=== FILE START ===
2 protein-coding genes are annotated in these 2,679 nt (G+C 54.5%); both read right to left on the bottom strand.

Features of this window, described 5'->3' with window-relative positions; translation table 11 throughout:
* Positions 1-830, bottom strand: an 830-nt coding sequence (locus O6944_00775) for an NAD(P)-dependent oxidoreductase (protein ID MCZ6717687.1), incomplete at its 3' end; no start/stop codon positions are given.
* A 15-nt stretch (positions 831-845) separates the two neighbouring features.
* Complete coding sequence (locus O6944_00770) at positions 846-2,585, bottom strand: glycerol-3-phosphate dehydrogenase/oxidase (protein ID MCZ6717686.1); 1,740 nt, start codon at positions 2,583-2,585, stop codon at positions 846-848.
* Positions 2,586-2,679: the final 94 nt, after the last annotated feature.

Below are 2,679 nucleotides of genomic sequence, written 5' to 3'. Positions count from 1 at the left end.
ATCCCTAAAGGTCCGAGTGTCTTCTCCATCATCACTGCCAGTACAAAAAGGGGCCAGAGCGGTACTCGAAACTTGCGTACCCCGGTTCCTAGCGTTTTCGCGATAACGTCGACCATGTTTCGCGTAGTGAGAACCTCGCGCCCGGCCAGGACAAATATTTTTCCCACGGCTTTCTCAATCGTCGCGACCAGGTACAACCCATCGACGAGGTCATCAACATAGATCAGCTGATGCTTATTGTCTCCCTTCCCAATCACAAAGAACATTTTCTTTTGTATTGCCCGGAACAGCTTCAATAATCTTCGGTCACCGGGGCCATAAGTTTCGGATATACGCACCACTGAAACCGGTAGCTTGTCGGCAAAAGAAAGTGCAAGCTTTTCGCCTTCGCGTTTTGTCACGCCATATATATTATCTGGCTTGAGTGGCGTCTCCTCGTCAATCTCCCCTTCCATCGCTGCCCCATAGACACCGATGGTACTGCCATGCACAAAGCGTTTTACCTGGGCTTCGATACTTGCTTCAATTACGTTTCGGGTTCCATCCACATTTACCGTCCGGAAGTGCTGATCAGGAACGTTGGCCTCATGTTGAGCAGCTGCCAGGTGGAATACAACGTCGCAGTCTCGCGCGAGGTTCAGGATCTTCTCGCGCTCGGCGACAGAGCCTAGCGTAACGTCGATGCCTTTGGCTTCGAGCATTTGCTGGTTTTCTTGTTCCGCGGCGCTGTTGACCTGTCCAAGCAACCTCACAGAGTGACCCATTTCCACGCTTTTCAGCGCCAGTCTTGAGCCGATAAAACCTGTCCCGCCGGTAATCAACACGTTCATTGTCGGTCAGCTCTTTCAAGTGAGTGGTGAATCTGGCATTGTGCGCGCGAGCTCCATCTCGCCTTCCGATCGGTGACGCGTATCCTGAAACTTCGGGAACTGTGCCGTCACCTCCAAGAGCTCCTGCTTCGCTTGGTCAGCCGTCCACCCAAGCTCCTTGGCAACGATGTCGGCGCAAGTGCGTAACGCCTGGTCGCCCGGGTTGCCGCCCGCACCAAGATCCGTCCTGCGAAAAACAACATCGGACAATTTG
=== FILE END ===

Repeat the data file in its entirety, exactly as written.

2 protein-coding genes are annotated in these 2,679 nt (G+C 54.5%); both read right to left on the bottom strand.

Features of this window, described 5'->3' with window-relative positions; translation table 11 throughout:
* Positions 1-830, bottom strand: an 830-nt coding sequence (locus O6944_00775) for an NAD(P)-dependent oxidoreductase (protein ID MCZ6717687.1), incomplete at its 3' end; no start/stop codon positions are given.
* A 15-nt stretch (positions 831-845) separates the two neighbouring features.
* Complete coding sequence (locus O6944_00770) at positions 846-2,585, bottom strand: glycerol-3-phosphate dehydrogenase/oxidase (protein ID MCZ6717686.1); 1,740 nt, start codon at positions 2,583-2,585, stop codon at positions 846-848.
* Positions 2,586-2,679: the final 94 nt, after the last annotated feature.

Below are 2,679 nucleotides of genomic sequence, written 5' to 3'. Positions count from 1 at the left end.
ATCCCTAAAGGTCCGAGTGTCTTCTCCATCATCACTGCCAGTACAAAAAGGGGCCAGAGCGGTACTCGAAACTTGCGTACCCCGGTTCCTAGCGTTTTCGCGATAACGTCGACCATGTTTCGCGTAGTGAGAACCTCGCGCCCGGCCAGGACAAATATTTTTCCCACGGCTTTCTCAATCGTCGCGACCAGGTACAACCCATCGACGAGGTCATCAACATAGATCAGCTGATGCTTATTGTCTCCCTTCCCAATCACAAAGAACATTTTCTTTTGTATTGCCCGGAACAGCTTCAATAATCTTCGGTCACCGGGGCCATAAGTTTCGGATATACGCACCACTGAAACCGGTAGCTTGTCGGCAAAAGAAAGTGCAAGCTTTTCGCCTTCGCGTTTTGTCACGCCATATATATTATCTGGCTTGAGTGGCGTCTCCTCGTCAATCTCCCCTTCCATCGCTGCCCCATAGACACCGATGGTACTGCCATGCACAAAGCGTTTTACCTGGGCTTCGATACTTGCTTCAATTACGTTTCGGGTTCCATCCACATTTACCGTCCGGAAGTGCTGATCAGGAACGTTGGCCTCATGTTGAGCAGCTGCCAGGTGGAATACAACGTCGCAGTCTCGCGCGAGGTTCAGGATCTTCTCGCGCTCGGCGACAGAGCCTAGCGTAACGTCGATGCCTTTGGCTTCGAGCATTTGCTGGTTTTCTTGTTCCGCGGCGCTGTTGACCTGTCCAAGCAACCTCACAGAGTGACCCATTTCCACGCTTTTCAGCGCCAGTCTTGAGCCGATAAAACCTGTCCCGCCGGTAATCAACACGTTCATTGTCGGTCAGCTCTTTCAAGTGAGTGGTGAATCTGGCATTGTGCGCGCGAGCTCCATCTCGCCTTCCGATCGGTGACGCGTATCCTGAAACTTCGGGAACTGTGCCGTCACCTCCAAGAGCTCCTGCTTCGCTTGGTCAGCCGTCCACCCAAGCTCCTTGGCAACGATGTCGGCGCAAGTGCGTAACGCCTGGTCGCCCGGGTTGCCGCCCGCACCAAGATCCGTCCTGCGAAAAACAACATCGGACAATTTG